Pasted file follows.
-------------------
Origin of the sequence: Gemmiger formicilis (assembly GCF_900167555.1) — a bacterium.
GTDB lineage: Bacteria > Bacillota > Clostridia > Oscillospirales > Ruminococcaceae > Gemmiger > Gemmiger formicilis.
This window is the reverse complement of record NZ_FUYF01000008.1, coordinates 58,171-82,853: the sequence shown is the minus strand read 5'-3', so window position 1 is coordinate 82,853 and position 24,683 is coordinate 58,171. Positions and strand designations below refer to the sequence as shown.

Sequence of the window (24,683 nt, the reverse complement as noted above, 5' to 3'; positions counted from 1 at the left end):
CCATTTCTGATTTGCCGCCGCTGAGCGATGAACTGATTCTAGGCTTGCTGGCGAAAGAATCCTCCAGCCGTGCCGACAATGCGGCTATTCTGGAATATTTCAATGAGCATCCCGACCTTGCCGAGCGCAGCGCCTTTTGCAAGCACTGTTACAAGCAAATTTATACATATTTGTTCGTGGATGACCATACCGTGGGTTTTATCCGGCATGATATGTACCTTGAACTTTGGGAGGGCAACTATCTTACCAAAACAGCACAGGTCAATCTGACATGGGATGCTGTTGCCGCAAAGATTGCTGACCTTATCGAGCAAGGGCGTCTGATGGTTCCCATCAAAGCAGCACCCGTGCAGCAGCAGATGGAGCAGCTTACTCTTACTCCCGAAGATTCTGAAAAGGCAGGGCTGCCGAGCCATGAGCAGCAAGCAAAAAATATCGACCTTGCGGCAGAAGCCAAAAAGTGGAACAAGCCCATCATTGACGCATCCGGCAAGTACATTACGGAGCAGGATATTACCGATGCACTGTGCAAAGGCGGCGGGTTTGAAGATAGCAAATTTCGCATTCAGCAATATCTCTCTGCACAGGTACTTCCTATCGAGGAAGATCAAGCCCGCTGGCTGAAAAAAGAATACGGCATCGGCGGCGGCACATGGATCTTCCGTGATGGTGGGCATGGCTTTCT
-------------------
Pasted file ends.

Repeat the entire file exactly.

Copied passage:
Origin of the sequence: Gemmiger formicilis (assembly GCF_900167555.1) — a bacterium.
GTDB lineage: Bacteria > Bacillota > Clostridia > Oscillospirales > Ruminococcaceae > Gemmiger > Gemmiger formicilis.
This window is the reverse complement of record NZ_FUYF01000008.1, coordinates 58,171-82,853: the sequence shown is the minus strand read 5'-3', so window position 1 is coordinate 82,853 and position 24,683 is coordinate 58,171. Positions and strand designations below refer to the sequence as shown.

Sequence of the window (24,683 nt, the reverse complement as noted above, 5' to 3'; positions counted from 1 at the left end):
CCATTTCTGATTTGCCGCCGCTGAGCGATGAACTGATTCTAGGCTTGCTGGCGAAAGAATCCTCCAGCCGTGCCGACAATGCGGCTATTCTGGAATATTTCAATGAGCATCCCGACCTTGCCGAGCGCAGCGCCTTTTGCAAGCACTGTTACAAGCAAATTTATACATATTTGTTCGTGGATGACCATACCGTGGGTTTTATCCGGCATGATATGTACCTTGAACTTTGGGAGGGCAACTATCTTACCAAAACAGCACAGGTCAATCTGACATGGGATGCTGTTGCCGCAAAGATTGCTGACCTTATCGAGCAAGGGCGTCTGATGGTTCCCATCAAAGCAGCACCCGTGCAGCAGCAGATGGAGCAGCTTACTCTTACTCCCGAAGATTCTGAAAAGGCAGGGCTGCCGAGCCATGAGCAGCAAGCAAAAAATATCGACCTTGCGGCAGAAGCCAAAAAGTGGAACAAGCCCATCATTGACGCATCCGGCAAGTACATTACGGAGCAGGATATTACCGATGCACTGTGCAAAGGCGGCGGGTTTGAAGATAGCAAATTTCGCATTCAGCAATATCTCTCTGCACAGGTACTTCCTATCGAGGAAGATCAAGCCCGCTGGCTGAAAAAAGAATACGGCATCGGCGGCGGCACATGGATCTTCCGTGATGGTGGGCATGGCTTTCT